In my grandmother’s day a good dose of blackstrap molasses and sulphur cleaned out the human system, warded off any lingering malaise from winter’s icy clutches, and tuned up the body for three seasons of hard work on the farm.
In my youth, the Spring Tonic on Grandma’s shelf was replaced by a few cups of Sassafras tea or stewed rhubarb, which pretty much worked the same way as the dreaded tonic. By the time I became a grandmother, a week in Cancun or
or Aruba was the remedy. Or if your pocketbook
resembled mine, five days in . Kalamazoo
Some of my friends—whose pocketbooks may be anorectic—swear by a day at the spa.
Say “spa day” and right away you’ll conjure up a jumble of images—pummeling and pomading through ten hours of sauna, massage, styling, tweaking, manicure, pedicure, every-kind-of-cure for the common blahs and disenchantments of the face and figure. Wintertime, springtime, anytime.
We drove from Auburn, my friend Janine and I, in her 4X4, to Chain-O-Lakes State Park about 30 minutes away. Picture a day in late April. Spring sunshine, leaves taking their time unfurling their shades of green. Water standing in fallow fields, running in ditches, swelling creeks, all from late winter snow that had no chance against a young spring breeze and honest-to-goodness sunshine.
In northeastern Indiana we celebrate the first day of spring with the rest of the civilized world—around March 21st when the spring equinox shows up on the calendar. We know that’s a token celebration—on a par with a green Christmas—because real spring, the one worth celebrating, comes on a day when you least expect it. It’s a mid-week day, when offices and schools and businesses are up and running, expecting their employees and clients and students and customers to show up as well.
On a real spring day, some of us are privileged to get in a 4X4 and cruise the trails and roads of a state park. 10 mph cruising. No hurry. No agenda. Only the journey.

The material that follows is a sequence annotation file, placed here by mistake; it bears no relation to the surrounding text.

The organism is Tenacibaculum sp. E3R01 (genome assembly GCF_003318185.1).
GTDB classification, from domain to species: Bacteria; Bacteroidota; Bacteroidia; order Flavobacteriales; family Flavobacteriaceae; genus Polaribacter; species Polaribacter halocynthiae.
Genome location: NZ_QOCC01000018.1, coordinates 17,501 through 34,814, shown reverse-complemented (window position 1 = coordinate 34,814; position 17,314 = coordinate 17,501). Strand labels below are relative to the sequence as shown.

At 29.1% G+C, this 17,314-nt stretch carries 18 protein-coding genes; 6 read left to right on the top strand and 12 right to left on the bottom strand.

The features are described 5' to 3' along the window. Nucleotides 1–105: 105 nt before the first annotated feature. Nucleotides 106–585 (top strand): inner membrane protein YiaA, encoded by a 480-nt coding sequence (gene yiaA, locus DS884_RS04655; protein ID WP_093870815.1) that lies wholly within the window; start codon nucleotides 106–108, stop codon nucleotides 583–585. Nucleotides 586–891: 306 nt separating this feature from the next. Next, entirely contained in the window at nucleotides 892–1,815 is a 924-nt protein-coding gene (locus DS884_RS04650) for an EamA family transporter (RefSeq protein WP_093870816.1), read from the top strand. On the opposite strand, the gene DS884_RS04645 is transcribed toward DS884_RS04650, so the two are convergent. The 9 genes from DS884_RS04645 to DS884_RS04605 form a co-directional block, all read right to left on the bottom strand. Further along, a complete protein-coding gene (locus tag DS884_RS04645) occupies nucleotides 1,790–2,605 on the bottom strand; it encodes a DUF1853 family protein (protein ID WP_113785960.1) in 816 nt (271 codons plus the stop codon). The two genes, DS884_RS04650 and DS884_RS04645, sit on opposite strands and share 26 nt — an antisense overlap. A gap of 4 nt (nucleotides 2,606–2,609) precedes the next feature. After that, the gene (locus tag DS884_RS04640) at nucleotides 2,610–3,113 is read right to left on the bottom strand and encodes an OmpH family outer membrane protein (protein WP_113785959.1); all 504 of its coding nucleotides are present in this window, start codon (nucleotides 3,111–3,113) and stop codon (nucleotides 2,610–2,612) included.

The 4-by heads into the park, makes a loop around one or two of the lakes in the chain, from which the park gets its name, and climbs one of the steep hills into a wooded area. Campground, cabins, fish-cleaning station…. Down another hill into the valley floor. What used to be a racing creek has expanded into a flowing meadow. The water’s nearly level with the bridge over the no-longer-dashing waterway.
We stop and park on the side of the road. Janine takes out one of her cameras, a monster thing with a long lens that allows her to poke her eye into Nature’s intimate business from a safe distance. I watch last autumn’s leaves float down the lazy stream and let the sun fall on my face.
Our only companions are woodsy inhabitants, too shy to come out.
When Janine winds up her photo op, we continue our loop around the park, and end up at one side of the biggest lake where a pier juts out into the main channel. I stand in the sun, my arms propped on the side supports of the pier, while Janine snaps photos of me in various hats and scarves for future use as publicity pics.
We’ve spoken fewer than fifty words since we entered the park. No pummeling, no pomading. No need for the delights of the day spa.
Because here, in this natural setting, we’ve bathed in warm spring air so delicious you can almost taste it, spied out elusive greens that will soon be in full leaf to delight the eye, caught the springtime perfume of sun on old leaves and new growth. Our souls have basked in Nature music: bird song, trickles of water running over stones, dry leaves from a year ago whisked away by a sudden breeze.
We’ve spent no money. Yet we’ve received simple gifts: cures for the common winter blahs, and disenchantments of the spirit. You can’t bottle this tonic and sell it for profit. This cure is free for the taking. If you want it.
|Autumn @ Chain-O-Lakes|
Another inspiring season